What is the biggest mistake leaders make when attempting to keep up with digital transformation?

What I've experienced from an application's perspective is that people don't think about what they want to do with all of the data that they're collecting. And there are unintended consequences, both good and bad, with that lack of foresight. There are lots of tools, but it's what you do with the tools and the information the tools give you.

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Anonymous Author
What I've experienced from an application's perspective is that people don't think about what they want to do with all of the data that they're collecting. And there are unintended consequences, both good and bad, with that lack of foresight. There are lots of tools, but it's what you do with the tools and the information the tools give you.
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Anonymous Author
Just because you have information doesn't mean the facts have changed, it's just now you got this information. We've used a tool to give people access to information about things that were already going on, but we haven't prepared ourselves for how to use it. And that's the problem. If we don’t know how we want to use it, I would say, turn the damn technology off.  And this is coming from the guy who worked at Facebook for almost seven years. I think Facebook is a classic example of this. We have become divided as a country because we can't agree on our politics, but that's not because it's new—it's not like all of a sudden socialists and conservatives and libertarians and all that just popped into the equation. It's that we've used technology to highlight the connection between people of like-mind and really mute the interaction of people with different mindsets, and we broke discord in the process of doing that. And my solution to that problem is the same: turn the damn thing off.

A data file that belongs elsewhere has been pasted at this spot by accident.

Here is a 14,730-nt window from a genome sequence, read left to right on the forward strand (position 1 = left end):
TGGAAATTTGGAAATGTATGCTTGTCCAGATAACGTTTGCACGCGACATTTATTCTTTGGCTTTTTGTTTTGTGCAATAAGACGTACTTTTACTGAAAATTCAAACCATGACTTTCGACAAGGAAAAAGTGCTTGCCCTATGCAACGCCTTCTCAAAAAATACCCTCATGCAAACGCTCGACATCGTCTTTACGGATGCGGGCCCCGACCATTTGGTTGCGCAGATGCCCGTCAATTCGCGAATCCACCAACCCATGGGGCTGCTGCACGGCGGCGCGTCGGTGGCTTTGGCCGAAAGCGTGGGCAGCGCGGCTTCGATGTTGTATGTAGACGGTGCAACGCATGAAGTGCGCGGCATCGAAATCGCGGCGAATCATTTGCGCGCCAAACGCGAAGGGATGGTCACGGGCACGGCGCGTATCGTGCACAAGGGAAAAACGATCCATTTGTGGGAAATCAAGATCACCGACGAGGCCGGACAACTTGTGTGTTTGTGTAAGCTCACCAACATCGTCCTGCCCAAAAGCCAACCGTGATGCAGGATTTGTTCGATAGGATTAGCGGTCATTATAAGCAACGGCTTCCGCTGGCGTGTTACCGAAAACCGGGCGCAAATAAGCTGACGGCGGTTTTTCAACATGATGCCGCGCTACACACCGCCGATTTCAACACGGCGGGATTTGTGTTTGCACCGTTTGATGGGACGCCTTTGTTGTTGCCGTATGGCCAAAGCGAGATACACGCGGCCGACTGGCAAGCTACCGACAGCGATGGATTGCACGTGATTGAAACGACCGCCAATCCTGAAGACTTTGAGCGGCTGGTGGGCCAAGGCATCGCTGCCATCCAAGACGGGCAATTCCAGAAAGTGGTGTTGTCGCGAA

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Anonymous Author
Technology independent of really understanding how and why you're going to use it and buy-in from the community that will use it is useless. One of the problems we have is in London. You can't walk around the corner without being on three cameras. And they've actually hassled people for attempting to cover their face pre-pandemic. They can't do that now. But pre-pandemic, they would hassle people for attempting to cover their identity because not only were they on camera, but they were doing facial recognition. And so that's the hard part with technology in general, we pick and choose what we like. We don't like AI if it's going to be used to make automated robots that kill people, but we do like AI if it's going to get us better ice cream.
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Anonymous Author
Frantically trying to reenact a book you’ve read with no real thought or understanding of your actual business. Learn your environment first. So much nuance.
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Anonymous Author
All too often leaders connect digital transformation to technology and expect the CIO to run it. This totally misses the true reason which is around business change and needs to be driven by the CEO. The second issue, very connected to the above, is the lack of cohesive strategy for your digital transformation.
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